This paper is a critique of two videos of teaching demonstrations. The two videos show a classroom going on where there are people seated while another person is standing in front and doing a presentation. The teaching strategies that are used in both videos are technology in the room. The presenters use PowerPoint slides to teach their students. There is also the use of visualization (McKeachie, 1994). This can be seen when there is a short video followed by a discussion around what the video has brought about concerning the topic.
The elements visible in the videos portray the level of teaching as an analysis. The first video shows how students are given a video on the main topic, and they are made to break down what goes down in it concerning the topic of discussion. In the second video, the students are also given a paper to interpret what they have studied and answer some questions. This helps by breaking down the components of the main topic and thus allowing students to bring them together (Krathwohl, 2002).
In the two videos, the element of retention can be seen where the presenters have taken measures to ensure that what they have learned is understood by the learners. This can be through the discussions that take place and the numerous questions that they are asked. The element of motivation is also visible where at the beginning of the second video; learners are given the objectives of the lesson and are told the main reason as to why they are learning it. This motivates the learners, and they get to know what they will benefit at the end of the lesson (Weobong, n.d.).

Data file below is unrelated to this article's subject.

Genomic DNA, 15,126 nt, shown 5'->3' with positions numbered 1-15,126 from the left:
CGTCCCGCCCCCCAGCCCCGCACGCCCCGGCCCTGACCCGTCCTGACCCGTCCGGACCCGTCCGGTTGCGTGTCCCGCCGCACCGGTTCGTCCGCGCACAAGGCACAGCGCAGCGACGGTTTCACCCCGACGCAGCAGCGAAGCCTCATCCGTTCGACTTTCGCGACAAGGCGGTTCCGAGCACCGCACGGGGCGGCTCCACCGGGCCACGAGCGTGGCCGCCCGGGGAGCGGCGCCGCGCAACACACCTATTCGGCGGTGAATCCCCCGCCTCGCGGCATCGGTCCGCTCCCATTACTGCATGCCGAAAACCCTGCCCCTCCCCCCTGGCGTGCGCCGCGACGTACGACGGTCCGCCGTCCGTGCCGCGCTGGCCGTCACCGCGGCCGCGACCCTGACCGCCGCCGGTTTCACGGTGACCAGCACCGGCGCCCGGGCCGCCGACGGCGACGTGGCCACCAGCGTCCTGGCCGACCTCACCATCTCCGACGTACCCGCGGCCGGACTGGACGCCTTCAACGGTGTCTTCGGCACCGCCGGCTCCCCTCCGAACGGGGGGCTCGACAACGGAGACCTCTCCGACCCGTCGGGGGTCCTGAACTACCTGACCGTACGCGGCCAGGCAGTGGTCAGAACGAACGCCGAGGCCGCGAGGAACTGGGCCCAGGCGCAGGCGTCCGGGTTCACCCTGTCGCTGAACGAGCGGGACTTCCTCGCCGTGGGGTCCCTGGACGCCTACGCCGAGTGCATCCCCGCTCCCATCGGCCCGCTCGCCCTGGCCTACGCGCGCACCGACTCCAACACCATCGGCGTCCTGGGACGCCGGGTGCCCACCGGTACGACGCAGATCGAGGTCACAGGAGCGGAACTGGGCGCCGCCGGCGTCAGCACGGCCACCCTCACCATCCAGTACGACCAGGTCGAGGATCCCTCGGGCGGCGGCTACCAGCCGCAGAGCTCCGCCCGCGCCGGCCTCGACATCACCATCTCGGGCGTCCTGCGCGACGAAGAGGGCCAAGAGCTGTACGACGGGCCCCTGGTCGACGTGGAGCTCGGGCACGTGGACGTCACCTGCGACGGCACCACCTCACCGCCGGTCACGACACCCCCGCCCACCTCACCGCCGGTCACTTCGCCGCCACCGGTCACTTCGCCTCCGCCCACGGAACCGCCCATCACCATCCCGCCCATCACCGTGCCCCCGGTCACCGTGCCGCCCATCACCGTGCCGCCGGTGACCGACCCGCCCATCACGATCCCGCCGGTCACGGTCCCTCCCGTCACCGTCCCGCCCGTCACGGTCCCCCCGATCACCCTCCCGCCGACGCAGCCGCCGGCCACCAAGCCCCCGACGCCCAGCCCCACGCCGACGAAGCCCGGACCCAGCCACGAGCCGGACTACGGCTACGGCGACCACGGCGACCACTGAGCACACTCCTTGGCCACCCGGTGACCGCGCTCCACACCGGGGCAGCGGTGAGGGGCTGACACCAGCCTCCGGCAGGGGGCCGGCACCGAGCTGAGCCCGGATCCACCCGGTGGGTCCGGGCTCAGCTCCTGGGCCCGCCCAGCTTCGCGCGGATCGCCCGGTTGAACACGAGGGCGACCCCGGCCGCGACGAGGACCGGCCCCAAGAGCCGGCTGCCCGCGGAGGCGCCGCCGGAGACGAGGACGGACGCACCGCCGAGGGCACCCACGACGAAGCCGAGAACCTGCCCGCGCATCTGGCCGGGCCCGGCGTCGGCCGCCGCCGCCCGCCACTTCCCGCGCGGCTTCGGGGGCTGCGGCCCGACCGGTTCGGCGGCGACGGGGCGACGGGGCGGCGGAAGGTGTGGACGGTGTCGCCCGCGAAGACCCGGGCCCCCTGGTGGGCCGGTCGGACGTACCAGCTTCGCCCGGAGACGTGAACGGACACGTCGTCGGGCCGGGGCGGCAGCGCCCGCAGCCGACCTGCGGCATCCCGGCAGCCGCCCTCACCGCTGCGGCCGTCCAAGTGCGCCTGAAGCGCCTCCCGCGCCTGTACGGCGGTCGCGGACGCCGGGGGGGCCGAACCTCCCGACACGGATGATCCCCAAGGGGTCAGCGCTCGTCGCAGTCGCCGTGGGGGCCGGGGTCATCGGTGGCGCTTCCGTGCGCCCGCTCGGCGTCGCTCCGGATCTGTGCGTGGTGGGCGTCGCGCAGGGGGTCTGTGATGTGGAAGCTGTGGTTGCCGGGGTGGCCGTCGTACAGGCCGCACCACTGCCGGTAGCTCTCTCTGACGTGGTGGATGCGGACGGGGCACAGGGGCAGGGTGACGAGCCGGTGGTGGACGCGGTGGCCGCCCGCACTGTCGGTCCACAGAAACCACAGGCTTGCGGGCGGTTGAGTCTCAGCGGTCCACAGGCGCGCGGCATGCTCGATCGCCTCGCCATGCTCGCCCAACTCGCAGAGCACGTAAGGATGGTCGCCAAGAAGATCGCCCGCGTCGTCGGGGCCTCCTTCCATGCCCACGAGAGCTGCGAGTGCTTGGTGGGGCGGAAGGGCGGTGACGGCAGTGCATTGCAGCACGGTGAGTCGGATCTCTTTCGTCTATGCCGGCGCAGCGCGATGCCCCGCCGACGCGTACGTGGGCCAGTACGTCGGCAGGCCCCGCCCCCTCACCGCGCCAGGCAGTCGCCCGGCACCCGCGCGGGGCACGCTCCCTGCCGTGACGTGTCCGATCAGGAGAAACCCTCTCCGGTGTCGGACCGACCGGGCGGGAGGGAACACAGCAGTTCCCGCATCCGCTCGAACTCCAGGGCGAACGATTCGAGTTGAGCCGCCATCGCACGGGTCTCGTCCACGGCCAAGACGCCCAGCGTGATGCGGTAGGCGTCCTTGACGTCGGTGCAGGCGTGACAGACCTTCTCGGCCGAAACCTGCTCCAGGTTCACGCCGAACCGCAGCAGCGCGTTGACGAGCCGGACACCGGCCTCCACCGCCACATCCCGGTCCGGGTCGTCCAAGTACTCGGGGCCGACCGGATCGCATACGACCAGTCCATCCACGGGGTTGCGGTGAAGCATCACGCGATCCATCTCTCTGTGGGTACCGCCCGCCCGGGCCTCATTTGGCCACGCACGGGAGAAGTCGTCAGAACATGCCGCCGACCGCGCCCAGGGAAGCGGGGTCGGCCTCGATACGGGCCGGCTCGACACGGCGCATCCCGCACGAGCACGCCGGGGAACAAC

The learning objectives of the two videos were more focused on the upper levels of Bloom’s taxonomy. The students were first taught about the concept, and they were expected to remember the main points in the topic. It was then broken down for them to make sure that they have understood it. They were then taken into a task to see whether they had understood it. The way that the LO’s have been stated is obvious and concise in the videos, and I would have done them the same way.
During the lessons, the students were asked questions on the application of what they had, and it was visible that they had understood what they were learning. For instance, after watching the video, students were asked to describe some of the emotions that they observed in the video, and they could recognize them and explain the main reason for the emotion. I would have also incorporated the use of the application and ask the students to give real-life experiences where certain aspects of the lessons had applied.
The presentation was done in a very professional way, and the students were engaged in the discussion. When one answered a question in the first video, for instance, they would be applauded by the snapping of fingers.
The lessons in the videos were very efficient in achieving their objectives. The presenters managed to employ several elements to their advantage and ensuring that students learning were effective. However, in the second video, more engagement between the lecturer and the students would have made the lesson livelier.
There are several essential elements that I have learned from the videos that would help me in a teaching demonstration. The visual aid of a video was significant in the lesson and set the mood for the presentation. Engaging the students was also visible as a vital tool in the learning process.
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